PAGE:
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Praise for the previous edition: "...excellent...provide[s] timeless foundational information for those interested in the area of educational reform. Every academic library should have this volume."—American Reference Books Annual The effort to improve the quality, methods, and purpose of elementary and secondary schooling in the United States is known as education reform. This movement traces its origins to the inception of public schools—almost 150 years before the founding of the nation—and has both reflected and led social change in the United States. Americans widely agree that schools play an essential role in shaping the nation's future but disagree about education-related issues ranging from assimilation of immigrants and opportunity for the poor to the role of the federal government and the constitutional rights of parents and children. Today the debates on education reform center on teacher preparation and incentives, standardized testing, charter schools, homeschooling, school choice, class size, and discipline. As the No Child Left Behind Act of 2001 reaches its 10-year anniversary, Americans are evaluating its nationwide impact on standards, accountability, curriculum, and failing schools. Education Reform, Revised Edition examines these and other complex issues surrounding this timely issue. Clear and logically organized, this revised volume helps students and researchers define, understand, and research this important topic. Coverage includes: Current developments regarding teacher incentives, curriculum standards, standardized tests, and homeschooling The goals and requirements of "Race to the Top," a $5 billion education grant program rolled out as part of the Obama administration's Recovery and Reinvestment Act of 2009 Extracts from documents such as The Cardinal Principles of Secondary Education (1918), A Nation at Risk (1983), the 2002 U.S. Supreme Court ruling Zelman v. Simmons-Harris, and the U.S. Secretary of Education's overview of key policy provisions in the No Child Left Behind Act (2002) A concise survey of the events and major debates surrounding education reform in the United States, from earliest influences through the present Up-to-date statistics on charter school enrollment and operations.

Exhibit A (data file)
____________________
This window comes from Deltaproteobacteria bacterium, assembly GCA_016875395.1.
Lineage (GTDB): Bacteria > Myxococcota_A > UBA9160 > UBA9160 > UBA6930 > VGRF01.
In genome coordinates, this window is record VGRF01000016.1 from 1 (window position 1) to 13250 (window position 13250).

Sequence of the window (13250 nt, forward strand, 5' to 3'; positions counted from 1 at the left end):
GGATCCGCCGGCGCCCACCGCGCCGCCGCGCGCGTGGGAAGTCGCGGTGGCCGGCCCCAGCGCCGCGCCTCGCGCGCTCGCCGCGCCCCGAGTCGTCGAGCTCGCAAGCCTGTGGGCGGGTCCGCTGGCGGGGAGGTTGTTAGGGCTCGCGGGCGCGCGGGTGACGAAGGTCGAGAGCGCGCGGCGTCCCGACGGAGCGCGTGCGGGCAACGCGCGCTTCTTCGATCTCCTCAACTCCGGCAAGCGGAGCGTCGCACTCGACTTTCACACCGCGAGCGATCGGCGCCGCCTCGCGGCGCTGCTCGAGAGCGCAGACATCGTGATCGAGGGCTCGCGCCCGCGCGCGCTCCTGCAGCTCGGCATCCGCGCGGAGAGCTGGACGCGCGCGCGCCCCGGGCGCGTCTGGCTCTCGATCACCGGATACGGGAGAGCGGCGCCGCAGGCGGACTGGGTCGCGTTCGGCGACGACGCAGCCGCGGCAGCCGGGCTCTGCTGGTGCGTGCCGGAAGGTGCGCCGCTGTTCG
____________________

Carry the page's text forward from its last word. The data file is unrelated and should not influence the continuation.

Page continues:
The history of American education is replete with educational reform, and to a lesser extent, educational dissent. Consider the present: you have various forms of privatization, school choice, the 'No Child Left Behind' act, home schooling, 'value-added' accountability, alternative teacher preparation programs, on-line instruction, etc. This range of activity is not exceptional. For instance, consider the past: progressive education, open education, the junior high school, the middle school, Life Adjustment education, career education, vocational education, the comprehensive high school, school-to-work, year-round schooling, behavioral objectives, proficiency exams (high-stakes testing), whole language, learning packages and self-paced instruction, modular scheduling, site-based management, all presented as the way to reform American schools, at least in part. Then you have the reformers themselves, such as John Dewey, George Counts, Herbert Kohl, John Holt, Charles Silberman, Admiral Hyman Rickover, James Bryant Conant, all the way back to Horace Mann himself. Dissenters, and dissenting movements, while not as numerous and certainly not as well known in educational circles, count the various faith-based schools and individuals such as Archbishop Hughes of New York.Clearly, this is an area rich in ideas, rife with controversy, and vital in its outcome for individuals and the nation as a whole. And yet, strangely enough, there exists no major encyclopedia bringing the varied strands together in one place as a ready reference for scholars, teachers, school administrators, and students studying to enter the educational profession. This two-volume work is intended to be that authoritative resource. Key themes and topics include: " biographies of reformers and dissenters " theoretical and ideological perspectives " key programs and legislation " judicial verdicts impacting educational change in America " the politics and processes of educational reform and policy making " dissent and resistance to reform " technology's impact on educational reform. A Reader's Guide in the front matter groups entries around such themes to help readers find related entries more easily.